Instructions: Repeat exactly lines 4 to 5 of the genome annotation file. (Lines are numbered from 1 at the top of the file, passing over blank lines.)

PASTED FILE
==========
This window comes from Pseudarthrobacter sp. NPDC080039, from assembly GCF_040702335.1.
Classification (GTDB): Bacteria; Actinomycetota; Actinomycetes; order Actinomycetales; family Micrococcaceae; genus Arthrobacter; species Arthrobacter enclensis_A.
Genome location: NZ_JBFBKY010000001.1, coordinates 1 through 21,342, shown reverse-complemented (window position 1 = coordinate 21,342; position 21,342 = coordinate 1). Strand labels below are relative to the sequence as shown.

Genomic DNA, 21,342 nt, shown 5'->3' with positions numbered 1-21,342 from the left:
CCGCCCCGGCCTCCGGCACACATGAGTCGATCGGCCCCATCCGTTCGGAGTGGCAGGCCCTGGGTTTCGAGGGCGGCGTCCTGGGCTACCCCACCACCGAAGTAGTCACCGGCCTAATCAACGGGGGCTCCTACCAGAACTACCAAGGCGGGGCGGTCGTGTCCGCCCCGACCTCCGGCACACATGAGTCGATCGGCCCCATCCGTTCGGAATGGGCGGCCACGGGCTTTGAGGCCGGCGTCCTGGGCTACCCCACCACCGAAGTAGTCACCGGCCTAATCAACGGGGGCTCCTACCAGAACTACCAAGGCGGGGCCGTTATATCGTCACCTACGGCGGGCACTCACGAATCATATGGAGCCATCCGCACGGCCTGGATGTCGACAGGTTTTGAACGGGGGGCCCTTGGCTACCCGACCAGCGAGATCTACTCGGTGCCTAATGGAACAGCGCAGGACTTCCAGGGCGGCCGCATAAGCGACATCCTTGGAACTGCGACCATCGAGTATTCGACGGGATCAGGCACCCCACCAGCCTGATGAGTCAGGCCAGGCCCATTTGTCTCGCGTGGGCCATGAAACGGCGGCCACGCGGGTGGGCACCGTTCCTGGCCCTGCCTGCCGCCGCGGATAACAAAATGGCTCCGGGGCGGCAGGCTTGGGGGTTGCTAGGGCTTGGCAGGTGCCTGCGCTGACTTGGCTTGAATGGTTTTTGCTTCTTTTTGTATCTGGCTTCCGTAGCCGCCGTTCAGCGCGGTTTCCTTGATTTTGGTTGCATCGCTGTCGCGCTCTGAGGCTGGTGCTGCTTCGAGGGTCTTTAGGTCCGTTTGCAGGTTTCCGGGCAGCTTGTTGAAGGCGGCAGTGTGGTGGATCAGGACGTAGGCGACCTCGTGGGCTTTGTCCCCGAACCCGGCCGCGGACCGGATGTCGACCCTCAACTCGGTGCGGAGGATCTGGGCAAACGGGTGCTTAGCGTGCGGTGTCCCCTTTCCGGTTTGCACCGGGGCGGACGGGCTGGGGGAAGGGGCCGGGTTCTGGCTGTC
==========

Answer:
Genomic DNA, 21,342 nt, shown 5'->3' with positions numbered 1-21,342 from the left:
CCGCCCCGGCCTCCGGCACACATGAGTCGATCGGCCCCATCCGTTCGGAGTGGCAGGCCCTGGGTTTCGAGGGCGGCGTCCTGGGCTACCCCACCACCGAAGTAGTCACCGGCCTAATCAACGGGGGCTCCTACCAGAACTACCAAGGCGGGGCGGTCGTGTCCGCCCCGACCTCCGGCACACATGAGTCGATCGGCCCCATCCGTTCGGAATGGGCGGCCACGGGCTTTGAGGCCGGCGTCCTGGGCTACCCCACCACCGAAGTAGTCACCGGCCTAATCAACGGGGGCTCCTACCAGAACTACCAAGGCGGGGCCGTTATATCGTCACCTACGGCGGGCACTCACGAATCATATGGAGCCATCCGCACGGCCTGGATGTCGACAGGTTTTGAACGGGGGGCCCTTGGCTACCCGACCAGCGAGATCTACTCGGTGCCTAATGGAACAGCGCAGGACTTCCAGGGCGGCCGCATAAGCGACATCCTTGGAACTGCGACCATCGAGTATTCGACGGGATCAGGCACCCCACCAGCCTGATGAGTCAGGCCAGGCCCATTTGTCTCGCGTGGGCCATGAAACGGCGGCCACGCGGGTGGGCACCGTTCCTGGCCCTGCCTGCCGCCGCGGATAACAAAATGGCTCCGGGGCGGCAGGCTTGGGGGTTGCTAGGGCTTGGCAGGTGCCTGCGCTGACTTGGCTTGAATGGTTTTTGCTTCTTTTTGTATCTGGCTTCCGTAGCCGCCGTTCAGCGCGGTTTCCTTGATTTTGGTTGCATCGCTGTCGCGCTCTGAGGCTGGTGCTGCTTCGAGGGTCTTTAGGTCCGTTTGCAGGTTTCCGGGCAGCTTGTTGAAGGCGGCAGTGTGGTGGATCAGGACGTAGGCGACCTCGTGGGCTTTGTCCCCGAACCCGGCCGCGGACCGGATGTCGACCCTCAACTCGGTGCGGAGGATCTGGGCAAACGGGTGCTTAGCGTGCGGTGTCCCCTTTCCGGTTTGCACCGGGGCGGACGGGCTGGGGGAAGGGGCCGGGTTCTGGCTGTC